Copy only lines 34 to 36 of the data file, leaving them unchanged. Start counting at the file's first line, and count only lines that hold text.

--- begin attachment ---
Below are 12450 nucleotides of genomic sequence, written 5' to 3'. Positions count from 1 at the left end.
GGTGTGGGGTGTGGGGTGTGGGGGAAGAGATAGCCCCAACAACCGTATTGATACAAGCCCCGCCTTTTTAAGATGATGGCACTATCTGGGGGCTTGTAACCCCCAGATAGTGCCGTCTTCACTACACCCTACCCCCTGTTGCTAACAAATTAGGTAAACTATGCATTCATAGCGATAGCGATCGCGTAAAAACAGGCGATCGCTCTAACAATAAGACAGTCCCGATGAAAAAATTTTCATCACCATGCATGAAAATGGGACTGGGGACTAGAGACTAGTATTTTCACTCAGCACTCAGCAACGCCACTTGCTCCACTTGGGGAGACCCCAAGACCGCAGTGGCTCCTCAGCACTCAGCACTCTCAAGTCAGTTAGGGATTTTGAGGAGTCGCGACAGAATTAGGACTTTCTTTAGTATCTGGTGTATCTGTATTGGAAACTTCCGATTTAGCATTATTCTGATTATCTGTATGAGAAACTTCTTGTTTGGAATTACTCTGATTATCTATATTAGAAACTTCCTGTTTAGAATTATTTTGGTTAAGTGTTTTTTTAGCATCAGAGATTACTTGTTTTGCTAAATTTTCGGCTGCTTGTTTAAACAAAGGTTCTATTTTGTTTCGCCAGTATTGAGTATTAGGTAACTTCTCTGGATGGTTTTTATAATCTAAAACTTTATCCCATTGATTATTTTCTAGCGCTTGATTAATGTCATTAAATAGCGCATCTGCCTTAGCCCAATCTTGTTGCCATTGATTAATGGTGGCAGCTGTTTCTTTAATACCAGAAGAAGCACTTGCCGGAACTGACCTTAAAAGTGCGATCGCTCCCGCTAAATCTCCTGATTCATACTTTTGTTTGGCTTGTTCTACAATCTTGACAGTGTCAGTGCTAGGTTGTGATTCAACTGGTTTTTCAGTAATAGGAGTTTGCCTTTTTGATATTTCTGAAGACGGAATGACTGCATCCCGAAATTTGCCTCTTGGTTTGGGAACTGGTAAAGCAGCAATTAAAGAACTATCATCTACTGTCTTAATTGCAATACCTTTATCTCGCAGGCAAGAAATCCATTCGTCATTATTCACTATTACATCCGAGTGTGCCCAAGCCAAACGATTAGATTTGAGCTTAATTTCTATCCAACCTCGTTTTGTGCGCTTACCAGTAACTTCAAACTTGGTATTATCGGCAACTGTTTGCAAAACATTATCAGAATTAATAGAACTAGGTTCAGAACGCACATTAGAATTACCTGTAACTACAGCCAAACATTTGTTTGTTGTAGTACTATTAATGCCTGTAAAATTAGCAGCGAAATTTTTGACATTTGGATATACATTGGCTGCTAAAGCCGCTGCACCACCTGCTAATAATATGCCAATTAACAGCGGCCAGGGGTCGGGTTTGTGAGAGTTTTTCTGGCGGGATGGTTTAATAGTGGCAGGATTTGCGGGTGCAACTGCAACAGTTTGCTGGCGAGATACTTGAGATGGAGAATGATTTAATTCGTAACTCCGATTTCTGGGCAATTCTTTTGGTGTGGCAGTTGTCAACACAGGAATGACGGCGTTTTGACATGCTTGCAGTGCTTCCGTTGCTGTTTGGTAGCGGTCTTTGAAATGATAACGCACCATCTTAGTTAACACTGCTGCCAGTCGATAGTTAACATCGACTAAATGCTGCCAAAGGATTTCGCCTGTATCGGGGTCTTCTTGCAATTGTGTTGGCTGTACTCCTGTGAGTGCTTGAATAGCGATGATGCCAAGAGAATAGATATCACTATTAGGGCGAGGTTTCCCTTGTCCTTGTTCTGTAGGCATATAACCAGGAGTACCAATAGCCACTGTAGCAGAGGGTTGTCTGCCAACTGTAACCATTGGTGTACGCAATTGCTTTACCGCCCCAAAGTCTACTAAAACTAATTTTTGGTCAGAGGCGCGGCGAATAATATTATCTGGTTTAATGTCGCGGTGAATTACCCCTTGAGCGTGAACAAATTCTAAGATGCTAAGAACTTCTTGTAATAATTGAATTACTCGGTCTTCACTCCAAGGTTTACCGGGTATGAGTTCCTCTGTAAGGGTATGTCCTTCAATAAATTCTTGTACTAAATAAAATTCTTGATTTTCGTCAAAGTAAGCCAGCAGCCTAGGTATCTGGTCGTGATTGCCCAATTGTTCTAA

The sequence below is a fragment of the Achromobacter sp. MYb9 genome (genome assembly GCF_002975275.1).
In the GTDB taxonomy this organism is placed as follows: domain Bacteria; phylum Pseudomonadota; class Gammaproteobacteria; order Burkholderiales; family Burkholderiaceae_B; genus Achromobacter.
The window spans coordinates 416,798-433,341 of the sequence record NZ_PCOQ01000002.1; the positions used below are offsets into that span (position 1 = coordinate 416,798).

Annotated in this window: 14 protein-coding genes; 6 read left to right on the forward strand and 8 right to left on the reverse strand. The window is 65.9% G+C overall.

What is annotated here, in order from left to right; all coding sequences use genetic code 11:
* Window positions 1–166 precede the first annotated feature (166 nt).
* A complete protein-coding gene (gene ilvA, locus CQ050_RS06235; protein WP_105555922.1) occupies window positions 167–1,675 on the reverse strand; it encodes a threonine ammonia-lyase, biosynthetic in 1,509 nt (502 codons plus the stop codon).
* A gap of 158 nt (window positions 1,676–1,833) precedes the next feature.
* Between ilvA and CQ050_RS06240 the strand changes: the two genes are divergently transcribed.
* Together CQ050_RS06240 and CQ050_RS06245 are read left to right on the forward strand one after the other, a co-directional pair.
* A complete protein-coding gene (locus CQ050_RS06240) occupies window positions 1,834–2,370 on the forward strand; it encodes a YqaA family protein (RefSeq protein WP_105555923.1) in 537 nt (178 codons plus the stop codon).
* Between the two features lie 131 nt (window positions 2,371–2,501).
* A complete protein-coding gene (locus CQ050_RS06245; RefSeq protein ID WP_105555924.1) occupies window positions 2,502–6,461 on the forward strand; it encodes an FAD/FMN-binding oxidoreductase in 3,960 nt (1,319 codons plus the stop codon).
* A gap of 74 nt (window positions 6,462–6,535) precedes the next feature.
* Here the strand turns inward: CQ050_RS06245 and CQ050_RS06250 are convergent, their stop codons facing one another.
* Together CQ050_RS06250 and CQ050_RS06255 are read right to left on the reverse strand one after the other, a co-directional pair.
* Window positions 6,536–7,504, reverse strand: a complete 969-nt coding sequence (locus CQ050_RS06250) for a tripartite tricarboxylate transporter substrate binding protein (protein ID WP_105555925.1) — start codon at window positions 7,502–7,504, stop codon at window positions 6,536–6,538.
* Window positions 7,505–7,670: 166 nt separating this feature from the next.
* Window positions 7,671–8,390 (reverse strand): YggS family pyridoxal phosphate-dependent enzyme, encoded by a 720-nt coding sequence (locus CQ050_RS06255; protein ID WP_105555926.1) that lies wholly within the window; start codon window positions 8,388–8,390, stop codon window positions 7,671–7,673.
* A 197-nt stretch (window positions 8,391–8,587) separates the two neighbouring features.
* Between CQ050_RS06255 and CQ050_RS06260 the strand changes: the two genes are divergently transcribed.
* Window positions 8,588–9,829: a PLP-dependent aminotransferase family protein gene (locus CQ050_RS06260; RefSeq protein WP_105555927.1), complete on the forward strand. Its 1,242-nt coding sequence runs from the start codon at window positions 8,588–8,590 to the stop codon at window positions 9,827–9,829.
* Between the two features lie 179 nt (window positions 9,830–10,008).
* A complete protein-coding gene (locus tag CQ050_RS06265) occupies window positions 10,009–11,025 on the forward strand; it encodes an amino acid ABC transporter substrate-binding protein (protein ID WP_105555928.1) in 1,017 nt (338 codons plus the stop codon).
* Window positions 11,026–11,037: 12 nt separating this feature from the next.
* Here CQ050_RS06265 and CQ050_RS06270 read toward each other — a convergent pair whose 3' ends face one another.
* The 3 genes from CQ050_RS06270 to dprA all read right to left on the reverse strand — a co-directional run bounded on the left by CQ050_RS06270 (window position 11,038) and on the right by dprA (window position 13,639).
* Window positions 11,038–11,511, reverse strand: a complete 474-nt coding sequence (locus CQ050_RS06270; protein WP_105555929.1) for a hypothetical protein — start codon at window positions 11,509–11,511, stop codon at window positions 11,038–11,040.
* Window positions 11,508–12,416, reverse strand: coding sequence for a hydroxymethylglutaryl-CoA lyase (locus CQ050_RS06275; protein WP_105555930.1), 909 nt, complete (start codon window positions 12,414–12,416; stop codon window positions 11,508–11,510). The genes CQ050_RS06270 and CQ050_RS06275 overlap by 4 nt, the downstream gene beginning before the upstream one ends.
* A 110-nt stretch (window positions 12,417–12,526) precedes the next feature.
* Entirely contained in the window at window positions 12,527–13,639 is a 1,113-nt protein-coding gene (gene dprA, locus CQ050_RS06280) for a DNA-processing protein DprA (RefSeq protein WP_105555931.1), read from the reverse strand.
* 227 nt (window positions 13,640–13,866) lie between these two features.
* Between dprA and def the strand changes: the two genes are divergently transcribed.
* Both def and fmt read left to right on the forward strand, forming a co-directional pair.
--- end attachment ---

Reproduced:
* 227 nt (window positions 13,640–13,866) lie between these two features.
* Between dprA and def the strand changes: the two genes are divergently transcribed.
* Both def and fmt read left to right on the forward strand, forming a co-directional pair.